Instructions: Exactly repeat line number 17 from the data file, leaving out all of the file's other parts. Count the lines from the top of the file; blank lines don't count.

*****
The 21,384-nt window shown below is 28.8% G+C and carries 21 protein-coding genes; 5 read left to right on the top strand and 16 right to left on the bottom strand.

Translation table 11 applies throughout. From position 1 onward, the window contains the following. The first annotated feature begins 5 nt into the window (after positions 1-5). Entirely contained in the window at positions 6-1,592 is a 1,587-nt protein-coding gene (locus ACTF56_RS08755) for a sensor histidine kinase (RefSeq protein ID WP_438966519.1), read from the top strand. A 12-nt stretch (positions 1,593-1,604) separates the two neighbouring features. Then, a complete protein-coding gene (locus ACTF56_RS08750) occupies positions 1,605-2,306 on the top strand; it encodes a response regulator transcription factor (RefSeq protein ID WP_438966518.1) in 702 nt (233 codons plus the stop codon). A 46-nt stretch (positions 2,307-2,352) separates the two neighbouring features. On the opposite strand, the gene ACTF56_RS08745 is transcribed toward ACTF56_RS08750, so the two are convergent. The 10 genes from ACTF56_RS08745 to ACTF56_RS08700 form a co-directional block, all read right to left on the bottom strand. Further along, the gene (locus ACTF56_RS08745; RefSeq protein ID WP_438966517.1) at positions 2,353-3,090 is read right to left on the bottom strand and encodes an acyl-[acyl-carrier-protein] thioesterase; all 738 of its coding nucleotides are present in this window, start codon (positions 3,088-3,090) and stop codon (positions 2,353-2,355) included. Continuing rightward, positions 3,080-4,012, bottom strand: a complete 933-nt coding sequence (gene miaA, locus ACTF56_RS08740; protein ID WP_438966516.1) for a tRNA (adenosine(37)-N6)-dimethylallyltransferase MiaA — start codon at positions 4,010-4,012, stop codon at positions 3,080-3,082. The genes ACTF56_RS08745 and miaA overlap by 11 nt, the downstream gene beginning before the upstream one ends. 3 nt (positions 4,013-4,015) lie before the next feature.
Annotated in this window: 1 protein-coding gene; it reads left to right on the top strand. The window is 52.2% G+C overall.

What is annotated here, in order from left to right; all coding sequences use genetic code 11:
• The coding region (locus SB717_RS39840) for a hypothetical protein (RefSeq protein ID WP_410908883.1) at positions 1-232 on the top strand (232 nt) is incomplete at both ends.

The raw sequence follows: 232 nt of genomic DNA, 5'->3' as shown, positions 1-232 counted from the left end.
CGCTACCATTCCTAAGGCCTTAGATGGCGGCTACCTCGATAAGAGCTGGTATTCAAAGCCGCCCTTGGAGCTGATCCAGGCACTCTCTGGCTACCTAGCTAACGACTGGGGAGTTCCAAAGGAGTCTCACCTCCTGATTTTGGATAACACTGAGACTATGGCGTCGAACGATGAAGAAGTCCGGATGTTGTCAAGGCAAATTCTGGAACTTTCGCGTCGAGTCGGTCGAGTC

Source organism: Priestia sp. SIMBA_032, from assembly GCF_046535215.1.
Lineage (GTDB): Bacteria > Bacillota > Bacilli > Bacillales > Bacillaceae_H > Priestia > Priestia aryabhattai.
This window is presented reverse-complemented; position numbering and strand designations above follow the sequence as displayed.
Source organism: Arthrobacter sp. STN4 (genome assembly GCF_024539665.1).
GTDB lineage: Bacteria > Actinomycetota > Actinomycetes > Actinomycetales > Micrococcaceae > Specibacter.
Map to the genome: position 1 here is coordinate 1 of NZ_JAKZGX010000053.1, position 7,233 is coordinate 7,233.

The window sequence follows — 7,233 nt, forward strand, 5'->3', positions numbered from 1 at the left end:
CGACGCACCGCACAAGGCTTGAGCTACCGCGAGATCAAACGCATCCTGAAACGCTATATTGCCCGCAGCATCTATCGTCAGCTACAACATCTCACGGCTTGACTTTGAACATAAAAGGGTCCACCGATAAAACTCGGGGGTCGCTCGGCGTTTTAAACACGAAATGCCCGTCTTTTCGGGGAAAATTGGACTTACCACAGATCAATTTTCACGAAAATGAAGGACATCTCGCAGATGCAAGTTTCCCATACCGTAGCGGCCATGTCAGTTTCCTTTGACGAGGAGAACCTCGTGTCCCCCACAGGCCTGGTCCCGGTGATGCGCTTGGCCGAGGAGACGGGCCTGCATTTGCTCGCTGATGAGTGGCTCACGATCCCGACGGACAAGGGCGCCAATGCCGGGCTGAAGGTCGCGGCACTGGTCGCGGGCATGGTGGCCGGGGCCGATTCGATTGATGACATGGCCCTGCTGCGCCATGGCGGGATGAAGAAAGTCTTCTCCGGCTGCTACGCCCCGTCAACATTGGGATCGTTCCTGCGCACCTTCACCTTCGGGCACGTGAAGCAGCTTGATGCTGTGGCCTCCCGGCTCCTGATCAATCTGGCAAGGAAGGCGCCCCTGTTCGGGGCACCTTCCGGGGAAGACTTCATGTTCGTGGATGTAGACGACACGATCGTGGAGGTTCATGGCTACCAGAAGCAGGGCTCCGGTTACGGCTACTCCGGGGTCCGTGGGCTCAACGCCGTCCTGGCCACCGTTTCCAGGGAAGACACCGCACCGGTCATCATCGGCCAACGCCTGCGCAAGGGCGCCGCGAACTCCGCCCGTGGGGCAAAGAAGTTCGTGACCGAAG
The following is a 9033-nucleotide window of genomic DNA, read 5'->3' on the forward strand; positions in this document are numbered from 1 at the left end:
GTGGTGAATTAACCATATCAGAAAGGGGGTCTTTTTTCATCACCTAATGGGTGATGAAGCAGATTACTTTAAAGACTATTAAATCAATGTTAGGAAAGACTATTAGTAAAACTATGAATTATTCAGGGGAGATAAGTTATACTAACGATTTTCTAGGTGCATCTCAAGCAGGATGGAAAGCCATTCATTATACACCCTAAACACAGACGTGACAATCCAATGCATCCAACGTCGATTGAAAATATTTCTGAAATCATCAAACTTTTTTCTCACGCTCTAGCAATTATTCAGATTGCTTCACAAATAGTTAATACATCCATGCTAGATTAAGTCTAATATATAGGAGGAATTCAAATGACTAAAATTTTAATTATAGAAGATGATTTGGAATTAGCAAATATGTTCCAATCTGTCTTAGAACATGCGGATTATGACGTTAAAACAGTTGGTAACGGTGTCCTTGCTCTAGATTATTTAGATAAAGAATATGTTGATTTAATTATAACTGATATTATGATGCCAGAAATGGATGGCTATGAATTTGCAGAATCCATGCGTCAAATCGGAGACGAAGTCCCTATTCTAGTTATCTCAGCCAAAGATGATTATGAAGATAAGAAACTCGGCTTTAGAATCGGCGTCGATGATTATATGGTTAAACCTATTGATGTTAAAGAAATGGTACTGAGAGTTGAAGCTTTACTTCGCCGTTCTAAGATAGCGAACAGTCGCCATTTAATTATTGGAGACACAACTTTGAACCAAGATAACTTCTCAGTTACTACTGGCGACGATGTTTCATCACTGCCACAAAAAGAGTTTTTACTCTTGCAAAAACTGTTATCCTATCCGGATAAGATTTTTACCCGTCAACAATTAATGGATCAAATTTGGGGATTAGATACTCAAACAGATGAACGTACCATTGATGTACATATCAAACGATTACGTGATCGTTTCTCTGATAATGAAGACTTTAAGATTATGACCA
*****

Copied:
GTGGTGAATTAACCATATCAGAAAGGGGGTCTTTTTTCATCACCTAATGGGTGATGAAGCAGATTACTTTAAAGACTATTAAATCAATGTTAGGAAAGACTATTAGTAAAACTATGAATTATTCAGGGGAGATAAGTTATACTAACGATTTTCTAGGTGCATCTCAAGCAGGATGGAAAGCCATTCATTATACACCCTAAACACAGACGTGACAATCCAATGCATCCAACGTCGATTGAAAATATTTCTGAAATCATCAAACTTTTTTCTCACGCTCTAGCAATTATTCAGATTGCTTCACAAATAGTTAATACATCCATGCTAGATTAAGTCTAATATATAGGAGGAATTCAAATGACTAAAATTTTAATTATAGAAGATGATTTGGAATTAGCAAATATGTTCCAATCTGTCTTAGAACATGCGGATTATGACGTTAAAACAGTTGGTAACGGTGTCCTTGCTCTAGATTATTTAGATAAAGAATATGTTGATTTAATTATAACTGATATTATGATGCCAGAAATGGATGGCTATGAATTTGCAGAATCCATGCGTCAAATCGGAGACGAAGTCCCTATTCTAGTTATCTCAGCCAAAGATGATTATGAAGATAAGAAACTCGGCTTTAGAATCGGCGTCGATGATTATATGGTTAAACCTATTGATGTTAAAGAAATGGTACTGAGAGTTGAAGCTTTACTTCGCCGTTCTAAGATAGCGAACAGTCGCCATTTAATTATTGGAGACACAACTTTGAACCAAGATAACTTCTCAGTTACTACTGGCGACGATGTTTCATCACTGCCACAAAAAGAGTTTTTACTCTTGCAAAAACTGTTATCCTATCCGGATAAGATTTTTACCCGTCAACAATTAATGGATCAAATTTGGGGATTAGATACTCAAACAGATGAACGTACCATTGATGTACATATCAAACGATTACGTGATCGTTTCTCTGATAATGAAGACTTTAAGATTATGACCA